Similarly to vanilla LSTM, we implicitly require the order of the gates to be i, f, \(\tilde c\), and o for all tensors with a dimension depending on the gates. For peephole weights, the gates order is i, f, o. The following equation gives the mathematical description of these gates and output for the forward pass:

\[\begin{split}\begin{align} i_t &= \sigma(W_i \cdot h_{t,l-1} + U_i \cdot h_{t-1, l} + P_i \cdot c_{t-1} + B_i) \\ f_t &= \sigma(W_f \cdot h_{t,l-1} + U_f \cdot h_{t-1, l} + P_f \cdot c_{t-1} + B_f) \\ \\ \tilde c_t &= \tanh(W_{\tilde c} \cdot h_{t,l-1} + U_{\tilde c} \cdot h_{t-1, l} + B_{\tilde c}) \\ c_t &= f_t * c_{t-1} + i_t * \tilde c_t \\ \\ o_t &= \sigma(W_o \cdot h_{t,l-1} + U_o \cdot h_{t-1, l} + P_o \cdot c_t + B_o) \\ h_t &= \tanh(c_t) * o_t \end{align}\end{split}\]

where \(P_*\) are stored in weights_peephole, and the other parameters are the same as in vanilla LSTM.

Note

If the weights_peephole_desc passed to the operation descriptor constructor is a zero memory desciptor, the primitive will behave the same as in LSTM primitive without peephole.

LSTM with Projection (or LSTMP)

A four-gate long short-term memory recurrent cell with projection initialized with dnnl::lstm_forward::desc::desc() or dnnl::lstm_backward::desc::desc() as in the following example.

auto lstm_desc = dnnl::lstm_forward::desc(
    aprop, direction, src_layer_desc, src_iter_h_desc, src_iter_c_desc,
    weights_layer_desc, weights_iter_desc, weights_peephole_desc,
    weights_projection_desc, bias_desc, dst_layer_desc, dst_iter_h_desc,
    dst_iter_c_desc);

Similarly to vanilla LSTM, we implicitly require the order of the gates to be i, f, \(\tilde c\), and o for all tensors with a dimension depending on the gates. The following equation gives the mathematical description of these gates and output for the forward pass (for simplicity, LSTM without peephole is shown):

\[\begin{split}\begin{align} i_t &= \sigma(W_i \cdot h_{t,l-1} + U_i \cdot h_{t-1,l} + B_i) \\ f_t &= \sigma(W_f \cdot h_{t,l-1} + U_f \cdot h_{t-1,l} + B_f) \\ & \\ \tilde{c}_t &= \tanh(W_{\tilde{c}} \cdot h_{t,l-1} + U_{\tilde{c}} \cdot h_{t-1,l} + B_{\tilde{c}}) \\ c_t &= f_t * c_{t-1} + i_t * \tilde{c}_t \\ & \\ o_t &= \sigma(W_o \cdot h_{t,l-1} + U_o \cdot h_{t-1,l} + B_o) \\ h_t &= R \cdot (\tanh(c_t) * o_t) \end{align}\end{split}\]

where \(R\) is stored in weights_projection, and the other parameters are the same as in vanilla LSTM.

Note

If the weights_projection_desc passed to the operation descriptor constructor is a zero memory desciptor, the primitive will behave the same as in LSTM primitive without projection.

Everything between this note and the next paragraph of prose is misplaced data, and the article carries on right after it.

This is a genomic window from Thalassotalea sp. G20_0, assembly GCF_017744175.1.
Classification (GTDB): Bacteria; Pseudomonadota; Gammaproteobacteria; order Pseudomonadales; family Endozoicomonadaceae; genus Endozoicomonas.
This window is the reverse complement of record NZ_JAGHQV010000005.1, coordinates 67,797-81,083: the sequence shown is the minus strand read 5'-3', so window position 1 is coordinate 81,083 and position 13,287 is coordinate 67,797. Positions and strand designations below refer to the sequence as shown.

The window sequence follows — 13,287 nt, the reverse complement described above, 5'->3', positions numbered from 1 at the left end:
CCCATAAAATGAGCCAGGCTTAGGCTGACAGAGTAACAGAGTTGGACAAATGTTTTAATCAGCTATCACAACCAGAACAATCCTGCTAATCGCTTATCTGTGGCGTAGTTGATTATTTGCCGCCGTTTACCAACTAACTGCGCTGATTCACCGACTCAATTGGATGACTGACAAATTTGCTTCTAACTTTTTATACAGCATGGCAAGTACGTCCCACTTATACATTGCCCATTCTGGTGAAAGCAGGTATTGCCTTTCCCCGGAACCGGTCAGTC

GRU

A three-gate gated recurrent unit cell, initialized with dnnl::gru_forward::desc::desc() or dnnl::gru_backward::desc::desc() as in the following example.

auto gru_desc = dnnl::gru_forward::desc(
    aprop, direction, src_layer_desc, src_iter_desc,
    weights_layer_desc, weights_iter_desc, bias_desc,
    dst_layer_desc, dst_iter_desc);

Note that for all tensors with a dimension depending on the gates number, we implicitly require the order of these gates to be u, r, and o. The following equation gives the mathematical definition of these gates.

\[\begin{split}\begin{align} u_t &= \sigma(W_u \cdot h_{t,l-1} + U_u \cdot h_{t-1, l} + B_u) \\ r_t &= \sigma(W_r \cdot h_{t,l-1} + U_r \cdot h_{t-1, l} + B_r) \\ o_t &= \tanh(W_o \cdot h_{t,l-1} + U_o \cdot (r_t * h_{t-1, l}) + B_o) \\ h_t &= u_t * h_{t-1, l} + (1 - u_t) * o_t \end{align}\end{split}\]

where \(W_*\) are in \(\weightslayer\), \(U_*\) are in \(\weightsiter\), and \(B_*\) are stored in \(\bias\).

Note

If you need to replace u_t by (1-u_t) when computing h_t, you can achieve this by multiplying \(W_u\), \(U_u\) and \(B_u\) by \(-1\). This is possible as \(u_t = \sigma(W_u \cdot h_{t,l-1} + U_u \cdot h_{t-1, l} + B_u)\), and \(1 – \sigma(a) = \sigma(-a)\).

Linear-Before-Reset GRU

A three-gate gated recurrent unit cell with linear layer applied before the reset gate, initialized with dnnl::lbr_gru_forward::desc::desc() or dnnl::lbr_gru_backward::desc::desc() as in the following example.

auto lbr_gru_desc = dnnl::lbr_gru_forward::desc(
    aprop, direction, src_layer_desc, src_iter_desc,
    weights_layer_desc, weights_iter_desc, bias_desc,
    dst_layer_desc, dst_iter_desc);

The following equation describes the mathematical behavior of the Linear-Before-Reset GRU cell.

\[\begin{split}\begin{align} u_t &= \sigma(W_u \cdot h_{t,l-1} + U_u \cdot h_{t-1, l} + B_u) \\ r_t &= \sigma(W_r \cdot h_{t,l-1} + U_r \cdot h_{t-1, l} + B_r) \\ o_t &= \tanh(W_o \cdot h_{t,l-1} + r_t *(U_o \cdot h_{t-1, l} + B_{u'}) + B_o) \\ h_t &= u_t * h_{t-1, l} + (1 - u_t) * o_t \end{align}\end{split}\]

Note that for all tensors with a dimension depending on the gates number, except the bias, we implicitly require the order of these gates to be u, r, and o. For the \(\bias\) tensor, we implicitly require the order of the gates to be u, r, o, and u'.

Note

If you need to replace u_t by (1-u_t) when computing h_t, you can achieve this by multiplying \(W_u\), \(U_u\) and \(B_u\) by \(-1\). This is possible as \(u_t = \sigma(W_u \cdot h_{t,l-1} + U_u \cdot h_{t-1, l} + B_u)\), and \(1 – \sigma(a) = \sigma(-a)\).